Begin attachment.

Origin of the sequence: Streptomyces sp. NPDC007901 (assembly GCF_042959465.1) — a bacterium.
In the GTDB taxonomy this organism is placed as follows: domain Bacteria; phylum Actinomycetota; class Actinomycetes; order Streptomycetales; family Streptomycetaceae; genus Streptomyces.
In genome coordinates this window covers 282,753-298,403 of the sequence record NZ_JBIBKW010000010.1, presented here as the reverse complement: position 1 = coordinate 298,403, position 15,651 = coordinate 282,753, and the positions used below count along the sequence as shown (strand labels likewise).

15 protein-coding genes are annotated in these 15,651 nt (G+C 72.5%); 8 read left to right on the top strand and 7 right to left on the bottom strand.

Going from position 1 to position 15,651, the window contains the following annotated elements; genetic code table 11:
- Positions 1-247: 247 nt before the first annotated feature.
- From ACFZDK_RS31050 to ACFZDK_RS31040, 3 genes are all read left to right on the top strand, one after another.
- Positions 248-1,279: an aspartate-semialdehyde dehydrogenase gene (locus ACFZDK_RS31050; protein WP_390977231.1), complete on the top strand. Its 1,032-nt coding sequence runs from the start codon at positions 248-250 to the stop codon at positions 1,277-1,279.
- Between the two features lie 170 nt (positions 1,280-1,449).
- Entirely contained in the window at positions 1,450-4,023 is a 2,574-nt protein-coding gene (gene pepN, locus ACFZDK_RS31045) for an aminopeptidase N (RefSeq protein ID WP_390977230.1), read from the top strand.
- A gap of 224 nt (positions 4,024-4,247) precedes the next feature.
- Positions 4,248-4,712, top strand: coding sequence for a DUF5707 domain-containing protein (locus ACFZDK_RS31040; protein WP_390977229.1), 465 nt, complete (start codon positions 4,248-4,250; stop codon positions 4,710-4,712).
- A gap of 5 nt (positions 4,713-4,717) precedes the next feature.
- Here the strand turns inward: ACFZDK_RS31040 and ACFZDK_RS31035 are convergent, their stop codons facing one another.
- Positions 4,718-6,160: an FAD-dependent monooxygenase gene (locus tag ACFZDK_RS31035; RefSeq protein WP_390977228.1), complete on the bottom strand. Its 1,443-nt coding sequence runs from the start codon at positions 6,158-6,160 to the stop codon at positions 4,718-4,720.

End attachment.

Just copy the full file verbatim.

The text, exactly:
Origin of the sequence: Streptomyces sp. NPDC007901 (assembly GCF_042959465.1) — a bacterium.
In the GTDB taxonomy this organism is placed as follows: domain Bacteria; phylum Actinomycetota; class Actinomycetes; order Streptomycetales; family Streptomycetaceae; genus Streptomyces.
In genome coordinates this window covers 282,753-298,403 of the sequence record NZ_JBIBKW010000010.1, presented here as the reverse complement: position 1 = coordinate 298,403, position 15,651 = coordinate 282,753, and the positions used below count along the sequence as shown (strand labels likewise).

15 protein-coding genes are annotated in these 15,651 nt (G+C 72.5%); 8 read left to right on the top strand and 7 right to left on the bottom strand.

Going from position 1 to position 15,651, the window contains the following annotated elements; genetic code table 11:
- Positions 1-247: 247 nt before the first annotated feature.
- From ACFZDK_RS31050 to ACFZDK_RS31040, 3 genes are all read left to right on the top strand, one after another.
- Positions 248-1,279: an aspartate-semialdehyde dehydrogenase gene (locus ACFZDK_RS31050; protein WP_390977231.1), complete on the top strand. Its 1,032-nt coding sequence runs from the start codon at positions 248-250 to the stop codon at positions 1,277-1,279.
- Between the two features lie 170 nt (positions 1,280-1,449).
- Entirely contained in the window at positions 1,450-4,023 is a 2,574-nt protein-coding gene (gene pepN, locus ACFZDK_RS31045) for an aminopeptidase N (RefSeq protein ID WP_390977230.1), read from the top strand.
- A gap of 224 nt (positions 4,024-4,247) precedes the next feature.
- Positions 4,248-4,712, top strand: coding sequence for a DUF5707 domain-containing protein (locus ACFZDK_RS31040; protein WP_390977229.1), 465 nt, complete (start codon positions 4,248-4,250; stop codon positions 4,710-4,712).
- A gap of 5 nt (positions 4,713-4,717) precedes the next feature.
- Here the strand turns inward: ACFZDK_RS31040 and ACFZDK_RS31035 are convergent, their stop codons facing one another.
- Positions 4,718-6,160: an FAD-dependent monooxygenase gene (locus tag ACFZDK_RS31035; RefSeq protein WP_390977228.1), complete on the bottom strand. Its 1,443-nt coding sequence runs from the start codon at positions 6,158-6,160 to the stop codon at positions 4,718-4,720.